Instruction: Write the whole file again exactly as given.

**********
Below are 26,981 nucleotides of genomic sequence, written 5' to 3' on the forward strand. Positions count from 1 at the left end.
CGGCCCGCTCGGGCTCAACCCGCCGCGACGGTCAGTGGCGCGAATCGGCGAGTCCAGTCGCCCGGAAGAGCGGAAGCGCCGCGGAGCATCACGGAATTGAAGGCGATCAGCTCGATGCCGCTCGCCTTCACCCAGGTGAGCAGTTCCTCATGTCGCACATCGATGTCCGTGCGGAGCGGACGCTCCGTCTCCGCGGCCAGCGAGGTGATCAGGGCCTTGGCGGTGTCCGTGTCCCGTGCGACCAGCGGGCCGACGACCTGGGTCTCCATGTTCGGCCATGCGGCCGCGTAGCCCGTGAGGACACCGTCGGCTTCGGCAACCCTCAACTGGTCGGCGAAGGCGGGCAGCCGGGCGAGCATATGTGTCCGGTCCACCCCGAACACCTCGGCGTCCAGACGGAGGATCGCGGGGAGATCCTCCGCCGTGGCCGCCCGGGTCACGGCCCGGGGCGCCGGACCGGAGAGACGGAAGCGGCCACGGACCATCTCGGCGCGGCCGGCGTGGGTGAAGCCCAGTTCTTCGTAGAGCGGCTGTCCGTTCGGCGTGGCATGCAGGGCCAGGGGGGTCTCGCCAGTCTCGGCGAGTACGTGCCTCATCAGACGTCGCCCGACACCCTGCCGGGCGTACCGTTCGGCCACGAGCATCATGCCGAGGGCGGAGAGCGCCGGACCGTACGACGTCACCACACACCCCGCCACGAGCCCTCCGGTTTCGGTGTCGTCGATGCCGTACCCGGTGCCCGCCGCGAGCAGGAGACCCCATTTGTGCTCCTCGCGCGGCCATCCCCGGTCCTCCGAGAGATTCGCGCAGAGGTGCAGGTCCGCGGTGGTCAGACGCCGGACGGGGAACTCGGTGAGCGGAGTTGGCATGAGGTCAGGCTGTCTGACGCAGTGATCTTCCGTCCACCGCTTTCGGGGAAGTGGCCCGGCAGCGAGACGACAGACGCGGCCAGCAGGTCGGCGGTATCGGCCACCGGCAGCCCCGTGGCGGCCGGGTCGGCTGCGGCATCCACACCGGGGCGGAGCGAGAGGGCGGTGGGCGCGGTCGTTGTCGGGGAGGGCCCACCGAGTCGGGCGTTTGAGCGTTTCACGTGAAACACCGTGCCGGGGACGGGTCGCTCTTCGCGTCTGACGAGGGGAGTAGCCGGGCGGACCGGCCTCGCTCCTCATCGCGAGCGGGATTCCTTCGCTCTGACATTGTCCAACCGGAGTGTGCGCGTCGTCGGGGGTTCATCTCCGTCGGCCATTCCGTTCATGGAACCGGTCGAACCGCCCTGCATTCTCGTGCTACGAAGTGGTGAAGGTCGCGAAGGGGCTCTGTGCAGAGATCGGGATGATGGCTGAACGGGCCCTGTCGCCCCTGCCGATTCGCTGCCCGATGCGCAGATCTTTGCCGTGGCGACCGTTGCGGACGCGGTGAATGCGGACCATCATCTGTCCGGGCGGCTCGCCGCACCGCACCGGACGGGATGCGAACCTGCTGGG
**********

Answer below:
Below are 26,981 nucleotides of genomic sequence, written 5' to 3' on the forward strand. Positions count from 1 at the left end.
CGGCCCGCTCGGGCTCAACCCGCCGCGACGGTCAGTGGCGCGAATCGGCGAGTCCAGTCGCCCGGAAGAGCGGAAGCGCCGCGGAGCATCACGGAATTGAAGGCGATCAGCTCGATGCCGCTCGCCTTCACCCAGGTGAGCAGTTCCTCATGTCGCACATCGATGTCCGTGCGGAGCGGACGCTCCGTCTCCGCGGCCAGCGAGGTGATCAGGGCCTTGGCGGTGTCCGTGTCCCGTGCGACCAGCGGGCCGACGACCTGGGTCTCCATGTTCGGCCATGCGGCCGCGTAGCCCGTGAGGACACCGTCGGCTTCGGCAACCCTCAACTGGTCGGCGAAGGCGGGCAGCCGGGCGAGCATATGTGTCCGGTCCACCCCGAACACCTCGGCGTCCAGACGGAGGATCGCGGGGAGATCCTCCGCCGTGGCCGCCCGGGTCACGGCCCGGGGCGCCGGACCGGAGAGACGGAAGCGGCCACGGACCATCTCGGCGCGGCCGGCGTGGGTGAAGCCCAGTTCTTCGTAGAGCGGCTGTCCGTTCGGCGTGGCATGCAGGGCCAGGGGGGTCTCGCCAGTCTCGGCGAGTACGTGCCTCATCAGACGTCGCCCGACACCCTGCCGGGCGTACCGTTCGGCCACGAGCATCATGCCGAGGGCGGAGAGCGCCGGACCGTACGACGTCACCACACACCCCGCCACGAGCCCTCCGGTTTCGGTGTCGTCGATGCCGTACCCGGTGCCCGCCGCGAGCAGGAGACCCCATTTGTGCTCCTCGCGCGGCCATCCCCGGTCCTCCGAGAGATTCGCGCAGAGGTGCAGGTCCGCGGTGGTCAGACGCCGGACGGGGAACTCGGTGAGCGGAGTTGGCATGAGGTCAGGCTGTCTGACGCAGTGATCTTCCGTCCACCGCTTTCGGGGAAGTGGCCCGGCAGCGAGACGACAGACGCGGCCAGCAGGTCGGCGGTATCGGCCACCGGCAGCCCCGTGGCGGCCGGGTCGGCTGCGGCATCCACACCGGGGCGGAGCGAGAGGGCGGTGGGCGCGGTCGTTGTCGGGGAGGGCCCACCGAGTCGGGCGTTTGAGCGTTTCACGTGAAACACCGTGCCGGGGACGGGTCGCTCTTCGCGTCTGACGAGGGGAGTAGCCGGGCGGACCGGCCTCGCTCCTCATCGCGAGCGGGATTCCTTCGCTCTGACATTGTCCAACCGGAGTGTGCGCGTCGTCGGGGGTTCATCTCCGTCGGCCATTCCGTTCATGGAACCGGTCGAACCGCCCTGCATTCTCGTGCTACGAAGTGGTGAAGGTCGCGAAGGGGCTCTGTGCAGAGATCGGGATGATGGCTGAACGGGCCCTGTCGCCCCTGCCGATTCGCTGCCCGATGCGCAGATCTTTGCCGTGGCGACCGTTGCGGACGCGGTGAATGCGGACCATCATCTGTCCGGGCGGCTCGCCGCACCGCACCGGACGGGATGCGAACCTGCTGGG